The Pakistani Taliban has called the 10-week-old truce with the military “worthless” after the government launched an operation in the northern district of Dir.
The military launched the operation in Dir yesterday with the deployment of members of the Frontier Corps in a region that hosts the home town of radical cleric Sufi Mohammad.
The Pakistani military is claiming success in the Dir operation, reporting that 46 Taliban fighters and two Taliban commanders, and only one soldier were killed during fighting over the past two days. The military said a Taliban leader named Maulana Shahid and four of his aides were among those killed during the fighting. The reports could not be confirmed.
One Frontier Corps trooper was killed and two more were wounded after the Taliban ambushed a convoy moving through Dir. Taliban fighters also captured a major and his driver.
The Dir operation was launched by the poorly armed and trained paramilitary Frontier Corps. Units from the Chitral and Dir Scouts are being reinforced by local police. Army helicopter gunships and artillery are targeting Taliban camps. But as in past military operations in the northwest, the civilian population has borne the brunt of the devastation as the military pounds population centers in an attempt to minimize military casualties.
The regular Pakistani Army is sitting out the fight in Dir, just as it has in the majority of the operations in Pakistan’s northwest.
“The Army leadership and General Kiyani [the Chief of Army Staff] in particular fear that battling the Taliban will split the officer corps and the rank and file,” a senior US military intelligence official told The Long War Journal. “There is significant support or sympathizers in the military for the Taliban and other Pakistani jihadi organizations. A full on fight [with the Taliban] might force them to take sides.”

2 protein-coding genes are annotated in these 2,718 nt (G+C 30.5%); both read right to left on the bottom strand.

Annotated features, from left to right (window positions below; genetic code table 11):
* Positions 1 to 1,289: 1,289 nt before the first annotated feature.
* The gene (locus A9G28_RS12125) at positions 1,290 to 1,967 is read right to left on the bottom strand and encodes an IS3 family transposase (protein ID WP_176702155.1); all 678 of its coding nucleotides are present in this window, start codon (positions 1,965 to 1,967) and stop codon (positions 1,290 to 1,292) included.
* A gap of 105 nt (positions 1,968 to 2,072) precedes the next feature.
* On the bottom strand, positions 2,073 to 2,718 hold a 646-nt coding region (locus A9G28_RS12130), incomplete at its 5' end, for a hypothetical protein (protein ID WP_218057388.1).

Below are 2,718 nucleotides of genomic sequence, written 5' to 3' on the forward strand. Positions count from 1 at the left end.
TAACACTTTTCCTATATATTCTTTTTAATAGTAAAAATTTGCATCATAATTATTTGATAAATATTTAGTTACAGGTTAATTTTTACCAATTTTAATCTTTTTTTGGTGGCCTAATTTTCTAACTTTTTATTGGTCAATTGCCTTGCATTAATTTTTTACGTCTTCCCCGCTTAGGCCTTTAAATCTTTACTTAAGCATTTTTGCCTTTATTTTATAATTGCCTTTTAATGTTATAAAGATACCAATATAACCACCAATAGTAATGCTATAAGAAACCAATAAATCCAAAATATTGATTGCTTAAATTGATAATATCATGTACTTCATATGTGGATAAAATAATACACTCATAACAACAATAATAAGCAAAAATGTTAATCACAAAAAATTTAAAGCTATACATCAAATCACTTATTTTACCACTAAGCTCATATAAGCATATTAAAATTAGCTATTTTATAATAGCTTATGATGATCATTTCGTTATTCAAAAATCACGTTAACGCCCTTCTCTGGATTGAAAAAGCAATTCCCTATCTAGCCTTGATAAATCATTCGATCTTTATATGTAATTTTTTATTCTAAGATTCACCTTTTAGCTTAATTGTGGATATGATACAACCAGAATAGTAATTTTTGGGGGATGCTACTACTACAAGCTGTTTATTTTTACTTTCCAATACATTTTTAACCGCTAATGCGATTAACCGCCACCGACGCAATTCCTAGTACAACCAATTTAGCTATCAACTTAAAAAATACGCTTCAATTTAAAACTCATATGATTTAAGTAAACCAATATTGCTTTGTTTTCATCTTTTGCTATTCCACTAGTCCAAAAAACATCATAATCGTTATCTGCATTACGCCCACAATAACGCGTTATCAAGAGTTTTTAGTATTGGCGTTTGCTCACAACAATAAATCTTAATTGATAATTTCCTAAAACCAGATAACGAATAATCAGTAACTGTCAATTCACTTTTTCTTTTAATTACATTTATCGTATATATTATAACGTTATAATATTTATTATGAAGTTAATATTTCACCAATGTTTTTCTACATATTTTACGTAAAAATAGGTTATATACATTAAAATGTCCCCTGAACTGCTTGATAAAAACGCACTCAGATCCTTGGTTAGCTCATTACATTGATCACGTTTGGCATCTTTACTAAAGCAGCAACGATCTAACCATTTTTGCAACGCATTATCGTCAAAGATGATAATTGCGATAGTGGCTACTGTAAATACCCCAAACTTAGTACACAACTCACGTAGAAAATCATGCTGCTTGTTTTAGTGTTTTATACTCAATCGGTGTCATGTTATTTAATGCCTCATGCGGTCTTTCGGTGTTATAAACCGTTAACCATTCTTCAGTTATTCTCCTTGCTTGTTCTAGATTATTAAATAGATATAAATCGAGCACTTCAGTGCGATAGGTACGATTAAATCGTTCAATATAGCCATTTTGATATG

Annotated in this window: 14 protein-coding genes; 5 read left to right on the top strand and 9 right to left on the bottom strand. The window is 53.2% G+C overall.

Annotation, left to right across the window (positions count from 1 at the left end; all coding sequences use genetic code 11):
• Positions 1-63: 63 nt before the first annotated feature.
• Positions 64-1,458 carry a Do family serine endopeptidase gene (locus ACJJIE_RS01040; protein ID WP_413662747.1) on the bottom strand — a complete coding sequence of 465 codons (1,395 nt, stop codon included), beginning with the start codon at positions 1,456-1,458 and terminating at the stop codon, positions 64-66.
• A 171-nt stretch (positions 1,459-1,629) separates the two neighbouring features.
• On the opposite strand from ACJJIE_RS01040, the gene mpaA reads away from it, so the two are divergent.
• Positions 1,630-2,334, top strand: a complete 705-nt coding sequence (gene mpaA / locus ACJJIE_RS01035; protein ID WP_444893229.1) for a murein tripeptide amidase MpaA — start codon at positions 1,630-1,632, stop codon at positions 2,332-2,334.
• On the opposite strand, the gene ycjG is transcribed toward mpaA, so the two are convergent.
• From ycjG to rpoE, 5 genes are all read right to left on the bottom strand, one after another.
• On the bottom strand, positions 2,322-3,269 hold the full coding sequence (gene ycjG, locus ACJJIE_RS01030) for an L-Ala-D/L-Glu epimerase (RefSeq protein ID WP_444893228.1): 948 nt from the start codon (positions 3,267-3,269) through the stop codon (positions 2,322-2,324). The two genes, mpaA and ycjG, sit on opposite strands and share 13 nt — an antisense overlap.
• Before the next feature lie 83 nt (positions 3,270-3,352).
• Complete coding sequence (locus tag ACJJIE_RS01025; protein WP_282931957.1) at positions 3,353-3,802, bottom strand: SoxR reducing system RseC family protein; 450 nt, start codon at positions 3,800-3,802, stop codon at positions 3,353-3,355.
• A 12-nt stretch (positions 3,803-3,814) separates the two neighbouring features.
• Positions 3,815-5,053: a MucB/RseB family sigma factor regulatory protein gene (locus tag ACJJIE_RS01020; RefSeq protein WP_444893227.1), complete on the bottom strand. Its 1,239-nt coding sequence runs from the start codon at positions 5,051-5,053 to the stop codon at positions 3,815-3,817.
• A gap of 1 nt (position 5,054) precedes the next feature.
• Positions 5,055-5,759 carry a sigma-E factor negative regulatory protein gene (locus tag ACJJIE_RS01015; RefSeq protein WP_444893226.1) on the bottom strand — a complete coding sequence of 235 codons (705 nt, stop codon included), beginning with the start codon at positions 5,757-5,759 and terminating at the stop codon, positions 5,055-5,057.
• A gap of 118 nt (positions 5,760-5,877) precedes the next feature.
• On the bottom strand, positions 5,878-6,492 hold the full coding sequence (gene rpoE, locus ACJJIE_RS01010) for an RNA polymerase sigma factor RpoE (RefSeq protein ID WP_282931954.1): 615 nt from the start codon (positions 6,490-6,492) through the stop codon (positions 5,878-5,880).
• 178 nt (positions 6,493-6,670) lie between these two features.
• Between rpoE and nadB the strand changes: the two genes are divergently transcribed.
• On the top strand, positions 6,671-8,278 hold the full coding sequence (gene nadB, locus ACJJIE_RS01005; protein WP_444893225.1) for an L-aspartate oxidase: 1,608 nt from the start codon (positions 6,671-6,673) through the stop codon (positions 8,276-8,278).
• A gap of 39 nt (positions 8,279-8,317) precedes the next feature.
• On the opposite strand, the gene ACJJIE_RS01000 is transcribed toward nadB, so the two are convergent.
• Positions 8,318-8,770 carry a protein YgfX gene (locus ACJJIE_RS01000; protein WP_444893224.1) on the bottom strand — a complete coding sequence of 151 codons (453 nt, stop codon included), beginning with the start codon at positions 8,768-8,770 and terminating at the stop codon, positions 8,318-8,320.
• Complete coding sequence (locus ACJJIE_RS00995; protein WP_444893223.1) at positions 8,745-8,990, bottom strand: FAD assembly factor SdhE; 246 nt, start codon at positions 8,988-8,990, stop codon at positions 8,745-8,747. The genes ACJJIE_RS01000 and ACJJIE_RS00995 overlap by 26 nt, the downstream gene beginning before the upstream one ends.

The government signed a peace agreement, known as the Malakand Accord, with Sufi in mid-February. The agreement ended military operations in Swat and permitted the imposition of Islamic law in the districts of Malakand, Swat, Shangla, Buner, Dir, Chitral, and Kohistan.
In past operations in Waziristan, Khyber, Peshawar, Mohmand, Arakzai, Kohat, Swat, Bajaur, and elsewhere, the military conducted short term operations and claimed success. But the Taliban would pull back from contested areas after heavy fighting and bleed back into the regions after the military withdrew.
The government is describing the Dir operation as a success. Interior Minister Rehman Malik said the government is now in full control of Dir and “will not tolerate” a Taliban presence. But the military conducted the operation in only a small region in Dir.
While the military is describing the action in Dir as a sustained operation, Pakistani government officials are claiming there is no military operation underway, and that actions are targeting specific “militants.”
The Dir operation takes place as US officials are placing enormous pressure on the Pakistani government to tackle the Taliban sanctuaries that have blossomed in the northwest.
Taliban suspend talks with government
The Taliban brushed off government claims that the Dir operation was limited and said that it was suspending peace talks with the government.
“We are suspending talks with the government until the military operation in Dir is halted,” Ameer Izzat, a spokesman for Sufi Mohammad told Dawn. “Our council of leaders met on Sunday night and decided to suspend peace negotiations with the government in [the] Northwest Frontier Province.”
The Taliban claim the Sharia deal is still in effect. “We, however, still adhere to the February deal,” Izzat said.
At the same time, Muslim Khan, the Taliban spokesman for Swat’s Mullah Fazlullah, called the Malakand Accord “worthless” and threatened to widen operations in Pakistan.
“The more they carry out operations the more we will expand across Pakistan,” Khan said.
The Swat Taliban defeated the military three separate times since the fall of 2007 and have expanded Taliban control into Buner, Shangla, and Dir during recent operations.
The recent moves by the Taliban have put the local governments in Islamabad and Haripur on high alert. Islamabad’s deputy commissioner has deployed additional paramilitary Rangers to the hills just north of the city to block a potential advance, while security forces have upped the contingent at the strategic Tarbela Dam.
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